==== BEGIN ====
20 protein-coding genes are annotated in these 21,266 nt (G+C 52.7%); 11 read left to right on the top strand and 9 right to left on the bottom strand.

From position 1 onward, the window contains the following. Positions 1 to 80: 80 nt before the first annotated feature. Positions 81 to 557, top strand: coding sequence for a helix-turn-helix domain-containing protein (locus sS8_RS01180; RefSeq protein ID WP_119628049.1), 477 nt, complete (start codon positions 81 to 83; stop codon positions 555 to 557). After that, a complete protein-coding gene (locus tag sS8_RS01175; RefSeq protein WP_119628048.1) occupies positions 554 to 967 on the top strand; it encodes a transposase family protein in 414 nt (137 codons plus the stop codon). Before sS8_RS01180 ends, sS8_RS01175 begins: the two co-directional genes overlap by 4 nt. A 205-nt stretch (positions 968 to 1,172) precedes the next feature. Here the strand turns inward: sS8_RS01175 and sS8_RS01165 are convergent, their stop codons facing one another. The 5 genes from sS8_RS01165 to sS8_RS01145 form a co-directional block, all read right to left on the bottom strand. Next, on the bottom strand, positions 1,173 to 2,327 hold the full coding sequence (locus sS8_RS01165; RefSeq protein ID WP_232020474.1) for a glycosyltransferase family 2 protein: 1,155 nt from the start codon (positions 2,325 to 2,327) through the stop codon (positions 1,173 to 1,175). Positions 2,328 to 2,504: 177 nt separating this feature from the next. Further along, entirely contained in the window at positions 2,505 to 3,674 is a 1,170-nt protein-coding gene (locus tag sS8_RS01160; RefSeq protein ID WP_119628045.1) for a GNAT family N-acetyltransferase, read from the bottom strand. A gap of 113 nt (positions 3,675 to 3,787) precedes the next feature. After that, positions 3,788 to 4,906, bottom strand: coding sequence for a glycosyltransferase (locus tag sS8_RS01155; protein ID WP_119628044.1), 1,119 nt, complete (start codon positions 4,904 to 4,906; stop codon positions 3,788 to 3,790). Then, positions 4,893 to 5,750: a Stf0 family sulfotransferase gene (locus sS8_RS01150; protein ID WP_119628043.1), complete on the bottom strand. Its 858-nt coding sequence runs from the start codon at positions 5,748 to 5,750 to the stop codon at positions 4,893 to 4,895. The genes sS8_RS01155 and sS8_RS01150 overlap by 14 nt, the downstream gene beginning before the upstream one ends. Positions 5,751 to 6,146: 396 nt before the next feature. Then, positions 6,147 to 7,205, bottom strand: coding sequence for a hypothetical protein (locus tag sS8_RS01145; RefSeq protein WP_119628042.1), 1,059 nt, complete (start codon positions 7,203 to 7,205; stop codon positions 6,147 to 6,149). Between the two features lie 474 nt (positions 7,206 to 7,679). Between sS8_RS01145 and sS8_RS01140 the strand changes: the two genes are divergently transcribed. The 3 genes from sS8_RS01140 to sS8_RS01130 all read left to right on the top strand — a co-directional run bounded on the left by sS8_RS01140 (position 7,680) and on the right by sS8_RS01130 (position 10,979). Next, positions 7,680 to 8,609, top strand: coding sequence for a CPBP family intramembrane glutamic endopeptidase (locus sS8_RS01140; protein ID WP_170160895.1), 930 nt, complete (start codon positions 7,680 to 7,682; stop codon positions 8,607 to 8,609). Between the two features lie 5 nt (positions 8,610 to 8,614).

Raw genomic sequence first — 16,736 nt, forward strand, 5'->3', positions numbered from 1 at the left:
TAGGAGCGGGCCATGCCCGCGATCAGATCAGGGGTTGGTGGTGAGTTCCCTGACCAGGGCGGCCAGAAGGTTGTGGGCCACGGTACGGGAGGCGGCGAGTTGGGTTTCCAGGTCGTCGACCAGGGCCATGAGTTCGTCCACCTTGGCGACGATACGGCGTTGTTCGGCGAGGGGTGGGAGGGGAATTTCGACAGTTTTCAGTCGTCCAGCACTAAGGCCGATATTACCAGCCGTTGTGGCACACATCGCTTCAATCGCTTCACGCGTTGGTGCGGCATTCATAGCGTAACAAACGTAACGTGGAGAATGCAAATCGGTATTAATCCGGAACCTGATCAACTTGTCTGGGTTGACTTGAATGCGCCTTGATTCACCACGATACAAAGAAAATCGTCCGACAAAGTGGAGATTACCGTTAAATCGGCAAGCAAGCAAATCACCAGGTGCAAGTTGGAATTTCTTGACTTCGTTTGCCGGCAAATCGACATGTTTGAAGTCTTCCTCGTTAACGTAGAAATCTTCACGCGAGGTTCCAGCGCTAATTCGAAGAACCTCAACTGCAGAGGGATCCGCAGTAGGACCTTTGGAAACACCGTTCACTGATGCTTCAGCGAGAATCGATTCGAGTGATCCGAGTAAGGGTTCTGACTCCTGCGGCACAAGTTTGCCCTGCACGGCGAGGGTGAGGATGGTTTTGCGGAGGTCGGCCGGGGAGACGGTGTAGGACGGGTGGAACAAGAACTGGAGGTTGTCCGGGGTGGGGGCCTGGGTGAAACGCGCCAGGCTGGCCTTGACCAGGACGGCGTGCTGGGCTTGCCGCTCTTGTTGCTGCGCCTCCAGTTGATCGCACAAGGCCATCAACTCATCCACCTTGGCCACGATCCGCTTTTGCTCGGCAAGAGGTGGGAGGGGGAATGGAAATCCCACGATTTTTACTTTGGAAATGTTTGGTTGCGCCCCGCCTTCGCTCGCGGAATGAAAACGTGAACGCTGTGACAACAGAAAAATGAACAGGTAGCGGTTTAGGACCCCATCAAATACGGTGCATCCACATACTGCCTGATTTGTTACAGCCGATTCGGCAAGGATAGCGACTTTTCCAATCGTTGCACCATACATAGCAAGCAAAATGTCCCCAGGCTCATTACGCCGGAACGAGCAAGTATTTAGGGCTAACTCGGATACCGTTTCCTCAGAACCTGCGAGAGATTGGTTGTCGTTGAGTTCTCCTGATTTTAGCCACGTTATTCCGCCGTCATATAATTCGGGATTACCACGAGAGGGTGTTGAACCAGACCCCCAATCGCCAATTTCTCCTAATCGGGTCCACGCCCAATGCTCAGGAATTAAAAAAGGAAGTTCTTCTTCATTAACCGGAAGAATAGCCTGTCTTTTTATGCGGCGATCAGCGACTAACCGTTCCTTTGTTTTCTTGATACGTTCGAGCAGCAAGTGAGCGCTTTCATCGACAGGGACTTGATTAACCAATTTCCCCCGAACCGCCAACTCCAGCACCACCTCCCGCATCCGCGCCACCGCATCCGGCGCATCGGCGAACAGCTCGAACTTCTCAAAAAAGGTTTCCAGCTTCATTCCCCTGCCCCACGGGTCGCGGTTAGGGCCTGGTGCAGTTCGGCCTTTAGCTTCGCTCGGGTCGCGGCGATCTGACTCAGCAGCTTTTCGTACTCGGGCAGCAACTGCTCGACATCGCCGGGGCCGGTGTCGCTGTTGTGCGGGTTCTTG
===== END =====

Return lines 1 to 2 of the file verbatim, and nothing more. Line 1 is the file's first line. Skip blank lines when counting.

20 protein-coding genes are annotated in these 21,266 nt (G+C 52.7%); 11 read left to right on the top strand and 9 right to left on the bottom strand.

From position 1 onward, the window contains the following. Positions 1 to 80: 80 nt before the first annotated feature. Positions 81 to 557, top strand: coding sequence for a helix-turn-helix domain-containing protein (locus sS8_RS01180; RefSeq protein ID WP_119628049.1), 477 nt, complete (start codon positions 81 to 83; stop codon positions 555 to 557). After that, a complete protein-coding gene (locus tag sS8_RS01175; RefSeq protein WP_119628048.1) occupies positions 554 to 967 on the top strand; it encodes a transposase family protein in 414 nt (137 codons plus the stop codon). Before sS8_RS01180 ends, sS8_RS01175 begins: the two co-directional genes overlap by 4 nt. A 205-nt stretch (positions 968 to 1,172) precedes the next feature. Here the strand turns inward: sS8_RS01175 and sS8_RS01165 are convergent, their stop codons facing one another. The 5 genes from sS8_RS01165 to sS8_RS01145 form a co-directional block, all read right to left on the bottom strand. Next, on the bottom strand, positions 1,173 to 2,327 hold the full coding sequence (locus sS8_RS01165; RefSeq protein ID WP_232020474.1) for a glycosyltransferase family 2 protein: 1,155 nt from the start codon (positions 2,325 to 2,327) through the stop codon (positions 1,173 to 1,175). Positions 2,328 to 2,504: 177 nt separating this feature from the next. Further along, entirely contained in the window at positions 2,505 to 3,674 is a 1,170-nt protein-coding gene (locus tag sS8_RS01160; RefSeq protein ID WP_119628045.1) for a GNAT family N-acetyltransferase, read from the bottom strand. A gap of 113 nt (positions 3,675 to 3,787) precedes the next feature. After that, positions 3,788 to 4,906, bottom strand: coding sequence for a glycosyltransferase (locus tag sS8_RS01155; protein ID WP_119628044.1), 1,119 nt, complete (start codon positions 4,904 to 4,906; stop codon positions 3,788 to 3,790). Then, positions 4,893 to 5,750: a Stf0 family sulfotransferase gene (locus sS8_RS01150; protein ID WP_119628043.1), complete on the bottom strand. Its 858-nt coding sequence runs from the start codon at positions 5,748 to 5,750 to the stop codon at positions 4,893 to 4,895. The genes sS8_RS01155 and sS8_RS01150 overlap by 14 nt, the downstream gene beginning before the upstream one ends. Positions 5,751 to 6,146: 396 nt before the next feature. Then, positions 6,147 to 7,205, bottom strand: coding sequence for a hypothetical protein (locus tag sS8_RS01145; RefSeq protein WP_119628042.1), 1,059 nt, complete (start codon positions 7,203 to 7,205; stop codon positions 6,147 to 6,149). Between the two features lie 474 nt (positions 7,206 to 7,679). Between sS8_RS01145 and sS8_RS01140 the strand changes: the two genes are divergently transcribed. The 3 genes from sS8_RS01140 to sS8_RS01130 all read left to right on the top strand — a co-directional run bounded on the left by sS8_RS01140 (position 7,680) and on the right by sS8_RS01130 (position 10,979). Next, positions 7,680 to 8,609, top strand: coding sequence for a CPBP family intramembrane glutamic endopeptidase (locus sS8_RS01140; protein ID WP_170160895.1), 930 nt, complete (start codon positions 7,680 to 7,682; stop codon positions 8,607 to 8,609). Between the two features lie 5 nt (positions 8,610 to 8,614).